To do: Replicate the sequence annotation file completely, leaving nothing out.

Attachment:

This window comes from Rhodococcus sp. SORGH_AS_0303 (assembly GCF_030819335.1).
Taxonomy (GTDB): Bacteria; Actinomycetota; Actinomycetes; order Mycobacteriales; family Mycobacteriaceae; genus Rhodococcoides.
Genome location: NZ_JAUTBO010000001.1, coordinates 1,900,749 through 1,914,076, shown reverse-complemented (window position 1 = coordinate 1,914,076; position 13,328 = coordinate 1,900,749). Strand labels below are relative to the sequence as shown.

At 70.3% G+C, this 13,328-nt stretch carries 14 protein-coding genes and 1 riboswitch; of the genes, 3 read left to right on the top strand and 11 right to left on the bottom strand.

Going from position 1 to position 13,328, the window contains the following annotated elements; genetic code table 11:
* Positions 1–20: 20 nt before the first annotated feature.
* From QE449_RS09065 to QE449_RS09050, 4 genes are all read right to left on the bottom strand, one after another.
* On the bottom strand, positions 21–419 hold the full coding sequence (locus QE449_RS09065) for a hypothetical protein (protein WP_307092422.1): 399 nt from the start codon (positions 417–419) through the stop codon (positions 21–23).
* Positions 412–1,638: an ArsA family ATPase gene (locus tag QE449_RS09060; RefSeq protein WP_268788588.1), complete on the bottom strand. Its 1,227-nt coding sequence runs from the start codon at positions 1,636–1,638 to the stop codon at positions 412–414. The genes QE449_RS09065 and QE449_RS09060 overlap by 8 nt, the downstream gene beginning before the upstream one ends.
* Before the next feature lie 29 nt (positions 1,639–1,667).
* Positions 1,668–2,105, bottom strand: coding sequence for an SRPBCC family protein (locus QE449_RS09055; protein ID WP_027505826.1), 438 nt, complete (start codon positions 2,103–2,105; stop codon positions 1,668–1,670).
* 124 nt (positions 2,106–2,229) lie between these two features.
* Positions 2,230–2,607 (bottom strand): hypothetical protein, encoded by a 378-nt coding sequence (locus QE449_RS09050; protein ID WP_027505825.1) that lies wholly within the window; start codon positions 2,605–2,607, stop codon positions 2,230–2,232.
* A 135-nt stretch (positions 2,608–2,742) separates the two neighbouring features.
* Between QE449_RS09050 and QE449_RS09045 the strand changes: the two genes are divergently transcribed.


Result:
This window comes from Rhodococcus sp. SORGH_AS_0303 (assembly GCF_030819335.1).
Taxonomy (GTDB): Bacteria; Actinomycetota; Actinomycetes; order Mycobacteriales; family Mycobacteriaceae; genus Rhodococcoides.
Genome location: NZ_JAUTBO010000001.1, coordinates 1,900,749 through 1,914,076, shown reverse-complemented (window position 1 = coordinate 1,914,076; position 13,328 = coordinate 1,900,749). Strand labels below are relative to the sequence as shown.

At 70.3% G+C, this 13,328-nt stretch carries 14 protein-coding genes and 1 riboswitch; of the genes, 3 read left to right on the top strand and 11 right to left on the bottom strand.

Going from position 1 to position 13,328, the window contains the following annotated elements; genetic code table 11:
* Positions 1–20: 20 nt before the first annotated feature.
* From QE449_RS09065 to QE449_RS09050, 4 genes are all read right to left on the bottom strand, one after another.
* On the bottom strand, positions 21–419 hold the full coding sequence (locus QE449_RS09065) for a hypothetical protein (protein WP_307092422.1): 399 nt from the start codon (positions 417–419) through the stop codon (positions 21–23).
* Positions 412–1,638: an ArsA family ATPase gene (locus tag QE449_RS09060; RefSeq protein WP_268788588.1), complete on the bottom strand. Its 1,227-nt coding sequence runs from the start codon at positions 1,636–1,638 to the stop codon at positions 412–414. The genes QE449_RS09065 and QE449_RS09060 overlap by 8 nt, the downstream gene beginning before the upstream one ends.
* Before the next feature lie 29 nt (positions 1,639–1,667).
* Positions 1,668–2,105, bottom strand: coding sequence for an SRPBCC family protein (locus QE449_RS09055; protein ID WP_027505826.1), 438 nt, complete (start codon positions 2,103–2,105; stop codon positions 1,668–1,670).
* 124 nt (positions 2,106–2,229) lie between these two features.
* Positions 2,230–2,607 (bottom strand): hypothetical protein, encoded by a 378-nt coding sequence (locus QE449_RS09050; protein ID WP_027505825.1) that lies wholly within the window; start codon positions 2,605–2,607, stop codon positions 2,230–2,232.
* A 135-nt stretch (positions 2,608–2,742) separates the two neighbouring features.
* Between QE449_RS09050 and QE449_RS09045 the strand changes: the two genes are divergently transcribed.